Although for most Americans -- or even American Jews -- the date of July 18, 1994, does not strike the melancholy chord that Sept. 11, 2001 does, for the Jewish population of Argentina it is a date as infamous as any in the history of the Argentine nation.
On that morning in 1994, the Argentine Jewish Mutual Association (AMIA) in Buenos Aires was bombed, demolishing the building and leaving at least 85 dead and 300 wounded -- the most lethal anti-Semitic occurrence since World War II. Among those affected were many members of the small but growing Argentine Jewish community who now reside in Southern California. In total, there are roughly 5,000 Jewish families of Latin American origin in greater Los Angeles -- the majority from Argentina.
Many of them lost friends and relatives that day or were there in the days that followed to sift through the rubble with gloves and masks, looking for survivors and the bodies of victims.
Marcelo Brikman of Simi Valley lost his 20-year-old nephew, Emiliano. Omar Zayat of North Hollywood worked around the corner from the AMIA building. He'd left Buenos Aires on July 17 to go to the beach with friends, without telling his family, and returned on July 18 to find that they had searched for him in the rubble and had concluded that he was dead.
Zayat now serves as the director of the Latin American Jewish Association of Los Angeles (LAJA).
"It made me pay more attention, become more proactive -- it made me work with a "never again" attitude," Zayat said. "I always keep it in mind."
Despite the pain and loss of July 18, 1994, LAJA members remain equally discountenanced by the Argentine government's failure to conduct honest investigations into the attack and punish its perpetrators. Although Argentina, the United States and Israel believe Hezbollah, with the support of Iran, was responsible for the bombing, the Argentine government has failed to hold anyone legally responsible.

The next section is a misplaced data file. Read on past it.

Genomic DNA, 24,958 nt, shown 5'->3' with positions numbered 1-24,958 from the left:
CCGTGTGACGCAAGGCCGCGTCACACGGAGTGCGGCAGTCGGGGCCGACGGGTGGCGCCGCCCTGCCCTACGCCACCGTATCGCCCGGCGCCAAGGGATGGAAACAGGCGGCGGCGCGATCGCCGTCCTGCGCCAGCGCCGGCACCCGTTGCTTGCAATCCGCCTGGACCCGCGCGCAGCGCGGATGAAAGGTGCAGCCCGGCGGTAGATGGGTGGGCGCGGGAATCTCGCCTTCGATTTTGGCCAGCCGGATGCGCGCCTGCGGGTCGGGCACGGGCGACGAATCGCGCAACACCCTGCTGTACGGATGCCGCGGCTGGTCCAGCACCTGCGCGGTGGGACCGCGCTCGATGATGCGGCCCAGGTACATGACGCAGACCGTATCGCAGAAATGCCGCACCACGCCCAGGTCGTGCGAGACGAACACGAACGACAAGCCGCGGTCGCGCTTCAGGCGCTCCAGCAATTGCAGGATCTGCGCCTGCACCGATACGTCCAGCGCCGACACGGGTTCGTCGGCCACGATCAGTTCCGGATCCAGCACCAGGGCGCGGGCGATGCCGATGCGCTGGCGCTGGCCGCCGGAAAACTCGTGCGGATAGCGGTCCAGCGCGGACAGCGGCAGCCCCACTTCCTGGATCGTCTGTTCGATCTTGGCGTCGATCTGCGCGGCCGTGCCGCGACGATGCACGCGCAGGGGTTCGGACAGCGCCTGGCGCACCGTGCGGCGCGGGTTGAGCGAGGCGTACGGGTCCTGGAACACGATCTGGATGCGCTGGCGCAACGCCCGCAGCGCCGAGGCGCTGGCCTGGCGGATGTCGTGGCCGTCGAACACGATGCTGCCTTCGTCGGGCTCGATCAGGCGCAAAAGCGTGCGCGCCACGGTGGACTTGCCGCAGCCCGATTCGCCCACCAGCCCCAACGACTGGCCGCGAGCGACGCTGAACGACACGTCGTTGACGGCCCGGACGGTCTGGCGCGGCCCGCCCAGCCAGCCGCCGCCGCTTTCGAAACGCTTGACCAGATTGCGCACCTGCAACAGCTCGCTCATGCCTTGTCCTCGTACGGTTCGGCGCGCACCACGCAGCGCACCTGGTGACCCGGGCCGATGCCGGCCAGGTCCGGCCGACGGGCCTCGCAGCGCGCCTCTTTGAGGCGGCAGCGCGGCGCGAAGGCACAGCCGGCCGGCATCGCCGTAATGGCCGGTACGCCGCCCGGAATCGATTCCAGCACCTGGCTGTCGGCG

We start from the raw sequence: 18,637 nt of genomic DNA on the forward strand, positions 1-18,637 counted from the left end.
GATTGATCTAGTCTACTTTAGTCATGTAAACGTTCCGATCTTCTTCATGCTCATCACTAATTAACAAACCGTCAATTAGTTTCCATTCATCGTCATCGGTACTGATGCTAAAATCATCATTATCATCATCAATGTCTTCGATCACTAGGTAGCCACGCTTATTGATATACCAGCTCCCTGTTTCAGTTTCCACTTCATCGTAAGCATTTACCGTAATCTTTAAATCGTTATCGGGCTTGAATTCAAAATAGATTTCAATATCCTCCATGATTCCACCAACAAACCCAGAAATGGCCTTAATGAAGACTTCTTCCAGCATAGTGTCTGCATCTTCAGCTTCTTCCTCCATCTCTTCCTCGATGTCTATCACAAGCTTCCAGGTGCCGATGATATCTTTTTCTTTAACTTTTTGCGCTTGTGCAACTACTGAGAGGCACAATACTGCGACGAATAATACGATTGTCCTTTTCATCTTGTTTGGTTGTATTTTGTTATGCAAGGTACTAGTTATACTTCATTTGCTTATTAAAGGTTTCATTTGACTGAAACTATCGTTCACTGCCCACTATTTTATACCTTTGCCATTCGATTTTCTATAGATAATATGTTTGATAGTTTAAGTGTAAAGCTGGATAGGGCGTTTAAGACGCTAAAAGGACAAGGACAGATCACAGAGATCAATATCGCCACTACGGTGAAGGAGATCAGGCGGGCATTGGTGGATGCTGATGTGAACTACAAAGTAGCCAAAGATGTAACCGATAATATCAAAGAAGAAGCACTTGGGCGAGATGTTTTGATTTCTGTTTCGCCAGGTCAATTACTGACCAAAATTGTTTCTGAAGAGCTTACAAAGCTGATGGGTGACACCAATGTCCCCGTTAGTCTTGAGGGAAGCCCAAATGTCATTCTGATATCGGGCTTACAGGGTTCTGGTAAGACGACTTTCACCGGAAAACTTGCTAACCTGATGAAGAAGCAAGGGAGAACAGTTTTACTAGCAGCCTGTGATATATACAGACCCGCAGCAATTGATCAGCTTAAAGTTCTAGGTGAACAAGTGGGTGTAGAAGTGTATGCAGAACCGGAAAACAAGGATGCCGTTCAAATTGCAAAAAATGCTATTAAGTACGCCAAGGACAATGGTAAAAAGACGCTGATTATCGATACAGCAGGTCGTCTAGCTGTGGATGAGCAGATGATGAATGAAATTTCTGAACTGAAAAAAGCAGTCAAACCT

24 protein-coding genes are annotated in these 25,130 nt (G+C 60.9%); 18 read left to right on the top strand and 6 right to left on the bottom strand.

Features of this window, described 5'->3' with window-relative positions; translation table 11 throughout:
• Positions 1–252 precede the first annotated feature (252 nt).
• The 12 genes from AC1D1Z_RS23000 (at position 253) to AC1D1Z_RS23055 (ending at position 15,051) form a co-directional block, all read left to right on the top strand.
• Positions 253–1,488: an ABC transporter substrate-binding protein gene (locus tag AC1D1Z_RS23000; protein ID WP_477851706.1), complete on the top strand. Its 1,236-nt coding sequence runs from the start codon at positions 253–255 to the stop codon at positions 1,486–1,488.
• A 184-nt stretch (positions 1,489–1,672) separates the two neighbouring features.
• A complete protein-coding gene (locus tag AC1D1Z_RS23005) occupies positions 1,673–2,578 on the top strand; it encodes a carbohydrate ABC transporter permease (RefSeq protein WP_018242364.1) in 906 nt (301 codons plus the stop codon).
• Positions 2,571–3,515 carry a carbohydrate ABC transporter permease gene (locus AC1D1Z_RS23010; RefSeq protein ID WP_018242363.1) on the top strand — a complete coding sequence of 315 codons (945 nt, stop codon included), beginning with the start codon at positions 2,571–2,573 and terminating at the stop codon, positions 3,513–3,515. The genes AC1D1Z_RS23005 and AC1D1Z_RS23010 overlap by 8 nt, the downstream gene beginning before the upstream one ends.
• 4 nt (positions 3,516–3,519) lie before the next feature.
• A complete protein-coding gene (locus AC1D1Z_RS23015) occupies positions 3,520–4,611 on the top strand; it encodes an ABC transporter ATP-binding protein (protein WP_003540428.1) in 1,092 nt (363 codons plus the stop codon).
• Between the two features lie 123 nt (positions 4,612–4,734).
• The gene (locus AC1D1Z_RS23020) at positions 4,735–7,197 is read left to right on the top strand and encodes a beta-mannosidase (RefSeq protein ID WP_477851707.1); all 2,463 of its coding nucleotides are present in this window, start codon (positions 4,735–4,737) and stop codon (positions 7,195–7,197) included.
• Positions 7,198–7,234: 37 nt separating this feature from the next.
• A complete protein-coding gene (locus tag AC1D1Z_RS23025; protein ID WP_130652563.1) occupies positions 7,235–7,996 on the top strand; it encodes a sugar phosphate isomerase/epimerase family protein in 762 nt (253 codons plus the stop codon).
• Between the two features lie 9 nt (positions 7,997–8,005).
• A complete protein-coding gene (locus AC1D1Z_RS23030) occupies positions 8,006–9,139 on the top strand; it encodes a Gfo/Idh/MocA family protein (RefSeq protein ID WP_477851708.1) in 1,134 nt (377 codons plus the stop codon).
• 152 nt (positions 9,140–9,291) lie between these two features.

There is an ongoing investigation of irregularities in the original AMIA trial. It is widely suspected that the Argentine government of President Carlos Menem accepted bribes from Iran to shield investigations into the bombing. In 2005, the judge that presided over the original faulty legal proceedings was impeached, but Menem has yet to be held accountable.
"The government always treated it as just the Jews' problem, not the entire country's problem," said Mirta Lipzsyc, a LAJA board member who was living in Buenos Aires at the time of the bombing. "Never again. Never again is what I tell myself."
It was with the "never again" spirit that LAJA commemorated the 12th anniversary of the bombing last month at the New Jewish Community Center at Milken in West Hills.
"Today it is more evident to us than ever that justice will be only served when all those who are responsible -- those who planned, those who executed, those who concealed, those who covered up and those who allowed it -- are found, tried and punished," Lipzsyc read at the commemoration from a statement by Memoria Activa, or Active Memory in English, an Argentine organization that promotes remembrance of the bombing and seeks legal justice for those responsible.
LAJA members also viewed an Argentine docudrama titled, "18-J," a collection of narratives of victims' lives during the period leading up to the attack and those of their families in its aftermath.
The AMIA building was the headquarters of a community-based Jewish network in the Argentine capital. Many of the attack's victims were young people seeking help finding a job at AMIA's employment bureau.
LAJA began in January 2005 with a model similar to that of AMIA in mind, one based around the community center as opposed to the temple. Its founding members were a group of recent Argentine Jewish immigrants fleeing their country's economic crisis and surging waves of anti-Semitism.
The organization soon grew to include Jewish immigrant families from all over Latin America who were unable to afford standard Southern California Jewish life and sought an inexpensive community-based alternative.
LAJA programming at the Milken center, which functions as a headquarters, includes weekly soccer matches, barbecues, Israeli dancing, body expression classes, singles' nights, and children's swimming, arts, crafts and games, among other activities.
The viewing of "18-J" was part of a series of Latin American movie nights and discussions hosted by LAJA for its 400 members.